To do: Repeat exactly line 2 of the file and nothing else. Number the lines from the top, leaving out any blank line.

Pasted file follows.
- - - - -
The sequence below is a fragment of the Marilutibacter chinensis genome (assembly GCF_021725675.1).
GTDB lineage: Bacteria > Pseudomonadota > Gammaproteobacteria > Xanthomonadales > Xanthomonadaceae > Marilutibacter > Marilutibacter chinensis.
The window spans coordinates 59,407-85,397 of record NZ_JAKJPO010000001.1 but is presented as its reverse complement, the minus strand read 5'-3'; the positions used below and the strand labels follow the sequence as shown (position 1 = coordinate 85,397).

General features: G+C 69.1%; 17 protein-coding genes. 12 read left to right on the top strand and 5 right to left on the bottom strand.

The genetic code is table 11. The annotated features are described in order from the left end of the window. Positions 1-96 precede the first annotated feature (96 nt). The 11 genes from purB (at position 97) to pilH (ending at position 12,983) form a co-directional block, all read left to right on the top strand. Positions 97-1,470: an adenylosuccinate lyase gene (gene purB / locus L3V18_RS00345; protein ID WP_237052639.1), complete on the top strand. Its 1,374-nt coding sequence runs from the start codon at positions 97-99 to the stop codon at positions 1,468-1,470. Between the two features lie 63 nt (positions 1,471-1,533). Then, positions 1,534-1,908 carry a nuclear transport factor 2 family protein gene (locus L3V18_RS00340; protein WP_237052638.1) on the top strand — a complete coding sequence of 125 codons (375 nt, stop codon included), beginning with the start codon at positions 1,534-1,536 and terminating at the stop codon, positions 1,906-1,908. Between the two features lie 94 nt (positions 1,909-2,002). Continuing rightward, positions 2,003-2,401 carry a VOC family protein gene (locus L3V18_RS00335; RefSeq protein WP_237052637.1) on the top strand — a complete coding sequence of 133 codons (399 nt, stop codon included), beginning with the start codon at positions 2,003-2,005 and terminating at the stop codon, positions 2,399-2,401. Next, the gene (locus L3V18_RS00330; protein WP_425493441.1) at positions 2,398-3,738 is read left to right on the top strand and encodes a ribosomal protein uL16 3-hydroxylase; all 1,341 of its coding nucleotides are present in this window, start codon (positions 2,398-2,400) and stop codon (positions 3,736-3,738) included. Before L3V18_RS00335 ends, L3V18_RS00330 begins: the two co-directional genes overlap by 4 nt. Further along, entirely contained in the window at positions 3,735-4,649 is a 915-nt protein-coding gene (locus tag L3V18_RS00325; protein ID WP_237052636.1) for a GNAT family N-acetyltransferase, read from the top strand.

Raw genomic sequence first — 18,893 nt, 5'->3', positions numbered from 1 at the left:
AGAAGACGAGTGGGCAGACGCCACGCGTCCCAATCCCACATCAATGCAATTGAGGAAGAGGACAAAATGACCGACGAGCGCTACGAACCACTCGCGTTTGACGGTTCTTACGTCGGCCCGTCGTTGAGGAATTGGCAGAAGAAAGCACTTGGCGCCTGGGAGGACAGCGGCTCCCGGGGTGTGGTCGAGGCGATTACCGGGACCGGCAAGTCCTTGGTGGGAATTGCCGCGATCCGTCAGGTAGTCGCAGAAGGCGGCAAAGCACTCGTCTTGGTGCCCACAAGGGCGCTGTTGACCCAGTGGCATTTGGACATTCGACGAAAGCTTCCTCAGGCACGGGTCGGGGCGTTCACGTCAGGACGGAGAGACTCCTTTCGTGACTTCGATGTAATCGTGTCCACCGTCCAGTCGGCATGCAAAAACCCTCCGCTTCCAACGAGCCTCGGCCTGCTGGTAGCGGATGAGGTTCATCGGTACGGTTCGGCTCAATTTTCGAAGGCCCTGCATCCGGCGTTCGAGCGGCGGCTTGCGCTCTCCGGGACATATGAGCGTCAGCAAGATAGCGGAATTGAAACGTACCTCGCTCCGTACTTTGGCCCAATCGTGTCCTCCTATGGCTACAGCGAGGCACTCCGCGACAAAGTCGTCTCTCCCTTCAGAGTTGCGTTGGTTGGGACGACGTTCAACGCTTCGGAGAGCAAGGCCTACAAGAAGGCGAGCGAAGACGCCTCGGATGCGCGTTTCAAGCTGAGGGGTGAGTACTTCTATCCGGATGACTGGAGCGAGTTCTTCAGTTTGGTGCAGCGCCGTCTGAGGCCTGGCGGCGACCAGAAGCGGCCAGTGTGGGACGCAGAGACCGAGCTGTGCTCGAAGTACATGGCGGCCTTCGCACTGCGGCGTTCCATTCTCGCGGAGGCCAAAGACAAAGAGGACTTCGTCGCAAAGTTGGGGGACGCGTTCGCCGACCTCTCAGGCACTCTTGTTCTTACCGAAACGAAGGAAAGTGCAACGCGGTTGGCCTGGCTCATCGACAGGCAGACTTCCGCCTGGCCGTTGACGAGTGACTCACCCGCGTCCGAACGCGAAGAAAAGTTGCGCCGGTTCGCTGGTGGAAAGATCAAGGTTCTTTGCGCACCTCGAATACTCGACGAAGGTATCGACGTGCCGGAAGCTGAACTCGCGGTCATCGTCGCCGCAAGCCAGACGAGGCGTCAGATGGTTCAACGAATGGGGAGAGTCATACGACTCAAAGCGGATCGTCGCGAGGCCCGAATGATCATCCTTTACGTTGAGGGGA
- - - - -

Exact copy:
GTDB lineage: Bacteria > Pseudomonadota > Gammaproteobacteria > Xanthomonadales > Xanthomonadaceae > Marilutibacter > Marilutibacter chinensis.